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NICE approves first in new class of leukaemia drugs

Published on 24/09/15 at 11:09am

NICE has issued final draft guidance which recommends that Gilead's Zydelig should be made available on the NHS for some adults with chronic lymphocytic leukaemia.

The UK watchdog has recommended Zydelig (idelalisib) when given with the monoclonal antibody rituximab, for adults with chronic lymphocytic leukaemia (CLL) who have a specific genetic change and have not received any other treatment; or for all adults with CLL whose cancer has returned less than 24 months after previous treatment.

NICE’s decision follows a preliminary ruling earlier this year, where it requested additional information from Gilead Sciences on the cost-effectiveness of the drug. Gilead submitted new economic analyses in addition to the simple discount agreement to the list price of idelalisib included in the initial submission. The new analyses prompted NICE's positive decision.  

Professor Carole Longson, NICE health technology evaluation centre director, comments: “We are delighted that Gilead Sciences responded to our consultation by providing further information for our independent appraisal committee and that they had agreed to provide idelalisib to the NHS at a reduced price in the initial submission.

“For people whose cancer has returned less than two years after their last treatment, their options are currently limited. With this new positive recommendation, the NHS will have another clinically effective option for treating adults with chronic lymphocytic leukaemia.”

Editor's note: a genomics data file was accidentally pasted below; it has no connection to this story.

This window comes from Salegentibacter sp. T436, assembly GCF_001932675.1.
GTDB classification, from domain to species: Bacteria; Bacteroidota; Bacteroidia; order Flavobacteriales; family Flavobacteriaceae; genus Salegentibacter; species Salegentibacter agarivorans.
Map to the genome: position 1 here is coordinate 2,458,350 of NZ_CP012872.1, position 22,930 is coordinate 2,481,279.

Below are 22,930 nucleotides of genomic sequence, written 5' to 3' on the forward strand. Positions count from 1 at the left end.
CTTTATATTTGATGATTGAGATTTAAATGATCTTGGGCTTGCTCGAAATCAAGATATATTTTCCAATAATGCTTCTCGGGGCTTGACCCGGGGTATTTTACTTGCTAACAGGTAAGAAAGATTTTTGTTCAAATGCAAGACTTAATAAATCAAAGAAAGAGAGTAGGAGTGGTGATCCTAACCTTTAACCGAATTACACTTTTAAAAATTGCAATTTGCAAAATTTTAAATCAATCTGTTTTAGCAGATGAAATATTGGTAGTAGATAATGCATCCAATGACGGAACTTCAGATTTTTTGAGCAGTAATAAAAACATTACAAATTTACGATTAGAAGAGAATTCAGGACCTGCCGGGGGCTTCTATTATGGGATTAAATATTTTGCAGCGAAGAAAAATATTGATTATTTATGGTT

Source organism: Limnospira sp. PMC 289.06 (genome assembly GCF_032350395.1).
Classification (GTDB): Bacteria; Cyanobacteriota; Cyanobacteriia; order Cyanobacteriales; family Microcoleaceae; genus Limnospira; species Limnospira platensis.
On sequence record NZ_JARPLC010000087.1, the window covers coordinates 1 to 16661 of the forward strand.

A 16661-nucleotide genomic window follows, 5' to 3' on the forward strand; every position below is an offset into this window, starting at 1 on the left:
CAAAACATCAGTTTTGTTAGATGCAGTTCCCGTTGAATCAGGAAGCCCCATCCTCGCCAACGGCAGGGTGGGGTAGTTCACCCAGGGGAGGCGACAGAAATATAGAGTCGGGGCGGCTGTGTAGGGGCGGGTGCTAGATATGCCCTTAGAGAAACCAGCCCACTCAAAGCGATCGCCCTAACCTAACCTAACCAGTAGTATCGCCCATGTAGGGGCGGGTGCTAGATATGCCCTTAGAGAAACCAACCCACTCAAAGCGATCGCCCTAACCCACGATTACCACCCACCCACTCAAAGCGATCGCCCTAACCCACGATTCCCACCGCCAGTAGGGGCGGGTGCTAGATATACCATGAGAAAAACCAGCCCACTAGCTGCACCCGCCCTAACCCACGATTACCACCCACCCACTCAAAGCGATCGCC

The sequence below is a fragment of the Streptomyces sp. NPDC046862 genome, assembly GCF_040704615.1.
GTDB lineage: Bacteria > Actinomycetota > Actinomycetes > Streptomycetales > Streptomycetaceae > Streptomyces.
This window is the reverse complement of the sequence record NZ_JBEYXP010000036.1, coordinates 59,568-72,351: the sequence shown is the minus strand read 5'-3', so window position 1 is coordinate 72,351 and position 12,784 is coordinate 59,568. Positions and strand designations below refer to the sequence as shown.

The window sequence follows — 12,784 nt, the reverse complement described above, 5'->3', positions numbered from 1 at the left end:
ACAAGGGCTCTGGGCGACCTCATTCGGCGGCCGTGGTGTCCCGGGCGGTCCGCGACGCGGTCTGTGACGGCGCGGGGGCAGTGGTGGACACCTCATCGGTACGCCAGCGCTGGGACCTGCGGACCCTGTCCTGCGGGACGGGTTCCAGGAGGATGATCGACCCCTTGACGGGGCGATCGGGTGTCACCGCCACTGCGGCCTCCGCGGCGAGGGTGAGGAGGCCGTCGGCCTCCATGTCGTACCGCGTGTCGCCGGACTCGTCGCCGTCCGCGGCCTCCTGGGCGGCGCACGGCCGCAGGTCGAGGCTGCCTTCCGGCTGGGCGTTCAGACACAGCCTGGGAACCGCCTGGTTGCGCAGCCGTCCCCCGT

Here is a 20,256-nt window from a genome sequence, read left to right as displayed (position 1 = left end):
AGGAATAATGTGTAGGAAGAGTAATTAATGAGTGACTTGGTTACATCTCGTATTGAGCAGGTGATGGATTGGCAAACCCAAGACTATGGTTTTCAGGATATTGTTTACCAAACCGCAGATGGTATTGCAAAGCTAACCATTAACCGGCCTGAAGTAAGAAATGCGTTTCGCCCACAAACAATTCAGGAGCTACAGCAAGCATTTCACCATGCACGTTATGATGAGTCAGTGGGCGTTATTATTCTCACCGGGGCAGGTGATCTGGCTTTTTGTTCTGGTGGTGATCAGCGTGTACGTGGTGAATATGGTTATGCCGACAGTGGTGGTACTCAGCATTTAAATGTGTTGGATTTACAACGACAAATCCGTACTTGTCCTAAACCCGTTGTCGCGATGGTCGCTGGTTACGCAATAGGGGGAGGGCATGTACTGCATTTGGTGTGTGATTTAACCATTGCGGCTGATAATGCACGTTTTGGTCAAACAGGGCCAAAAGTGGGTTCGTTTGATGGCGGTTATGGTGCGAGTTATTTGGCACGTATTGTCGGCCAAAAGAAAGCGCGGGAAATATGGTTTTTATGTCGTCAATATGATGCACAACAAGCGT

CLL is the most common form of adult leukaemia in the UK, affecting approximately 28,140 people. Chemo-immunotherapy is the current standard treatment for the condition after ‘watch and wait’, but the majority of patients eventually relapse and require further treatment.

Idelalisib, however, offers a new course of action. It is the first of a new class of drug that work by blocking the signals which help cancerous cells multiply and survive, and cancer charities, as well as clinicians, responded positively to the additional option now available to CLL sufferers.

Zack Pemberton-Whiteley, head of campaigns and advocacy at Leukaemia Care, comments: “We are thrilled that eligible CLL patients in England and Wales, who previously had limited treatment options, will soon have access to idelalisib on the NHS. CLL most commonly affects people in their later years and can have a significant toll on quality of life, so the availability of tolerable treatment options that are chemotherapy-free, like idelalisib, is welcome progress in the evolution of CLL management.”

“NICE’s recommendation of idelalisib is good news for eligible CLL patients in England and Wales,” adds Dr Chris Fegan, consultant haematologist at Cardiff University School of Medicine. “I would like to thank the staff at NICE who have carried out their duties in a very open, professional and honest way for what is a new class of drug for CLL. This decision recognises the value this agent can offer patients, as idelalisib has the potential to not only allow patients to live longer, but also to improve their quality of life in a therapeutic landscape where previous options were limited.”

Idelalisib is already approved in the US for the treatment of three types of blood cancer, including in combination with rituximab for relapsed CLL. It has been available to a limited number of patients in England since January 2015 through the Cancer Drugs Fund.

Joel Levy

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